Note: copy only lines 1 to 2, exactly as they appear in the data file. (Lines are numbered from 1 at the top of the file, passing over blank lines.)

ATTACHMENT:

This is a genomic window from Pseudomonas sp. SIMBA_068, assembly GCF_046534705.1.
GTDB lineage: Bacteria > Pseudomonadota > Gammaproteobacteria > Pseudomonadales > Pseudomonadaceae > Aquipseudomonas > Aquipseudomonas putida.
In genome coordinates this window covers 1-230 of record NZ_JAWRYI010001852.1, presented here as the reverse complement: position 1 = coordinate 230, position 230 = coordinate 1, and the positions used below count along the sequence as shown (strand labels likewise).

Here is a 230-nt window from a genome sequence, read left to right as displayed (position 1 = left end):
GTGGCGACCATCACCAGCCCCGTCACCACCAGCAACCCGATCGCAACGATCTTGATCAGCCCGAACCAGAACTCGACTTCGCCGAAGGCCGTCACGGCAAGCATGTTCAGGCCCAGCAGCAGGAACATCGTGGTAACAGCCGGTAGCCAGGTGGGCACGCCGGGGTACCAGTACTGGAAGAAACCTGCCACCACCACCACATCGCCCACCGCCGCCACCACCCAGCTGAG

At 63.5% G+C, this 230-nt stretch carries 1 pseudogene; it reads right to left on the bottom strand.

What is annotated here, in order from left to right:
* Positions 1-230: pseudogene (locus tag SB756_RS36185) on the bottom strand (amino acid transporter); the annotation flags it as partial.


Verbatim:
This is a genomic window from Pseudomonas sp. SIMBA_068, assembly GCF_046534705.1.
GTDB lineage: Bacteria > Pseudomonadota > Gammaproteobacteria > Pseudomonadales > Pseudomonadaceae > Aquipseudomonas > Aquipseudomonas putida.